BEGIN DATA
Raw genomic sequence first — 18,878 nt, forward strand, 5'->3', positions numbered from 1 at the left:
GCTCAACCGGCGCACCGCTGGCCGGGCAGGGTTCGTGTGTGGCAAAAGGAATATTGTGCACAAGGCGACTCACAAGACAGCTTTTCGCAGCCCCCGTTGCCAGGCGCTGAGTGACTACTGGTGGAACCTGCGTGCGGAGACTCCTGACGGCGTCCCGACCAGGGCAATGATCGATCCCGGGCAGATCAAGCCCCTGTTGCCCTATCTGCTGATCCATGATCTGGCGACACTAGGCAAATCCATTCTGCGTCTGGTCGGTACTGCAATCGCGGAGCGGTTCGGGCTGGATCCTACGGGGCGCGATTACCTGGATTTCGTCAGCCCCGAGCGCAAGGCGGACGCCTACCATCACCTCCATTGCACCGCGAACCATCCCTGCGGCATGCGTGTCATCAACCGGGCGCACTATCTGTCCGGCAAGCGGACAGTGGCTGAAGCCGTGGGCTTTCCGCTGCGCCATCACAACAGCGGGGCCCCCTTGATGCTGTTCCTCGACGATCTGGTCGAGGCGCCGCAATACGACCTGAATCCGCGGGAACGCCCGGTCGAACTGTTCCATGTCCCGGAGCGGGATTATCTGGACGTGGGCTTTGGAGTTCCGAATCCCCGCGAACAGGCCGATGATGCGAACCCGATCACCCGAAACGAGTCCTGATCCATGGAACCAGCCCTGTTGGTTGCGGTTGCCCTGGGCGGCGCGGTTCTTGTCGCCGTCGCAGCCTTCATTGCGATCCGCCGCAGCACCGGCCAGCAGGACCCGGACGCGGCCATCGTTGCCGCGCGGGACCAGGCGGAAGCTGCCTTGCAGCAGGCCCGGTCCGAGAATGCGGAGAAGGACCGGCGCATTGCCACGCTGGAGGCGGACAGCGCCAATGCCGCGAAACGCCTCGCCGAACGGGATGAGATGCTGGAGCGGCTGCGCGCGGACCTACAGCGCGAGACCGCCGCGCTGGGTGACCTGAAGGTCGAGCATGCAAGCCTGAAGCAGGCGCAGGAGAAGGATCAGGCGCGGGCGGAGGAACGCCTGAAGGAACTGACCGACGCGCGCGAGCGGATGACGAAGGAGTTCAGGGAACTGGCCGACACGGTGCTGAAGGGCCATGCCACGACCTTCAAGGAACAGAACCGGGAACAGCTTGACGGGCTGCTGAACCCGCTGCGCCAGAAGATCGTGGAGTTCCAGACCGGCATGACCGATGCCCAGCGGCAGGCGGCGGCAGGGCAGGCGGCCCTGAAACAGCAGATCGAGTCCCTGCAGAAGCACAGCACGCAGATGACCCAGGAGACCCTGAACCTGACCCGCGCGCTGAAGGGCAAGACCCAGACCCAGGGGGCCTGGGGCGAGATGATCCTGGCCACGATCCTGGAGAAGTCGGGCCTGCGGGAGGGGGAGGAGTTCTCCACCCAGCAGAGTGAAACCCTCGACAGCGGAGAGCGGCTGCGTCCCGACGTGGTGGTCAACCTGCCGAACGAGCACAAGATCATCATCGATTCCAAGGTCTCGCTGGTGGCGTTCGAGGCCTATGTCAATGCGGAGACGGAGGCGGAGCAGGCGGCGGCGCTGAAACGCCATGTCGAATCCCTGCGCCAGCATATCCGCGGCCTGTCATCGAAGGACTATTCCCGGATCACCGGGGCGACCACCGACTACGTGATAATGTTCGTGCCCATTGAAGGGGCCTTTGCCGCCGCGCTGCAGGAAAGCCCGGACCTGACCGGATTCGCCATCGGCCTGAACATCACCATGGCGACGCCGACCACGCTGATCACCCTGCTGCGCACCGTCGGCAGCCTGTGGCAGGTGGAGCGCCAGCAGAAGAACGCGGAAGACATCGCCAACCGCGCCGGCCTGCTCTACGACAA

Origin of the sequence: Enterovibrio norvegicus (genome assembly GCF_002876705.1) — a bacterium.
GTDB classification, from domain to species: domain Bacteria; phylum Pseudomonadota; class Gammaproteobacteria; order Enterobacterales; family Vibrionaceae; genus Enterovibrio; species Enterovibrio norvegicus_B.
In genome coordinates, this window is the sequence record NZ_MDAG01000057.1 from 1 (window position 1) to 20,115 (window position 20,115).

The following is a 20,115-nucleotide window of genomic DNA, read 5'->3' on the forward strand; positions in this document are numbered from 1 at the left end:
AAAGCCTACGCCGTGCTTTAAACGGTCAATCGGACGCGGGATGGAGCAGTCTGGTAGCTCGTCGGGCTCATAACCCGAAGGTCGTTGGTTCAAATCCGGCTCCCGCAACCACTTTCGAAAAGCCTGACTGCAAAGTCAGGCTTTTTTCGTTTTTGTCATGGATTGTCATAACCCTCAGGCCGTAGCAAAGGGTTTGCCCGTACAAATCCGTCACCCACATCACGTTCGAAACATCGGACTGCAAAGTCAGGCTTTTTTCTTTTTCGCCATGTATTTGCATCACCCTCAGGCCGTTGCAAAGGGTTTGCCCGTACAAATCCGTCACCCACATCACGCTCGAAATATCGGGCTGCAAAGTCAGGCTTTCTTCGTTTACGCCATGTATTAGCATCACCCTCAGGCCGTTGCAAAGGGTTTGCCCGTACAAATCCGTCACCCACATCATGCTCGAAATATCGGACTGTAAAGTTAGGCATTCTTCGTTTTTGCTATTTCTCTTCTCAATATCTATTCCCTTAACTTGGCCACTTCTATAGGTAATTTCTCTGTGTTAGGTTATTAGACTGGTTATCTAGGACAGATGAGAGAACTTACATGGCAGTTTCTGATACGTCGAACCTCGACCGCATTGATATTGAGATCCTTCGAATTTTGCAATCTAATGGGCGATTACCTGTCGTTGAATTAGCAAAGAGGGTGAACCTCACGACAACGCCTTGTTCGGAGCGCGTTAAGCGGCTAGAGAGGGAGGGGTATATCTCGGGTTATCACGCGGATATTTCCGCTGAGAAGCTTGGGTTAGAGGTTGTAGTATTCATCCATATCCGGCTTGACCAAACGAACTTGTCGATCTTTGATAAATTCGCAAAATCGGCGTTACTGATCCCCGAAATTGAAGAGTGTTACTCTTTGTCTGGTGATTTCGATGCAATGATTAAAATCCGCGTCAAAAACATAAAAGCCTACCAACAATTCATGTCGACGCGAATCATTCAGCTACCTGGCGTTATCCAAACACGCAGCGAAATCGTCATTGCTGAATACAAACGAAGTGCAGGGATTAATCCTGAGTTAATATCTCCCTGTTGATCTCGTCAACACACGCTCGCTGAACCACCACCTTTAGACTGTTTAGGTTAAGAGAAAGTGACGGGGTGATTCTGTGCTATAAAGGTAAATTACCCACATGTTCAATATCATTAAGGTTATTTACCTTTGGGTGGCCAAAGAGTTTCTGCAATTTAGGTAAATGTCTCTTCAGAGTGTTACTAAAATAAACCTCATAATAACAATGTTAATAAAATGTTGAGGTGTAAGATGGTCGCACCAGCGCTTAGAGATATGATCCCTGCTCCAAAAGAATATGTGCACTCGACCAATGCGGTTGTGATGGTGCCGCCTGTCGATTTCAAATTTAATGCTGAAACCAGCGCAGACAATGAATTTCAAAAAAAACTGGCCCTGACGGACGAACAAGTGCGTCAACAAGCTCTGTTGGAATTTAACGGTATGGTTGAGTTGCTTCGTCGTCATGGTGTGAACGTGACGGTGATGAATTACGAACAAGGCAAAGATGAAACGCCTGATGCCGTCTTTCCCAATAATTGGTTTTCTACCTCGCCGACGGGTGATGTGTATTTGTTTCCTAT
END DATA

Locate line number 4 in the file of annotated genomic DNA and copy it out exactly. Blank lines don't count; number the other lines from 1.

GTDB classification, from domain to species: domain Bacteria; phylum Pseudomonadota; class Gammaproteobacteria; order Enterobacterales; family Vibrionaceae; genus Enterovibrio; species Enterovibrio norvegicus_B.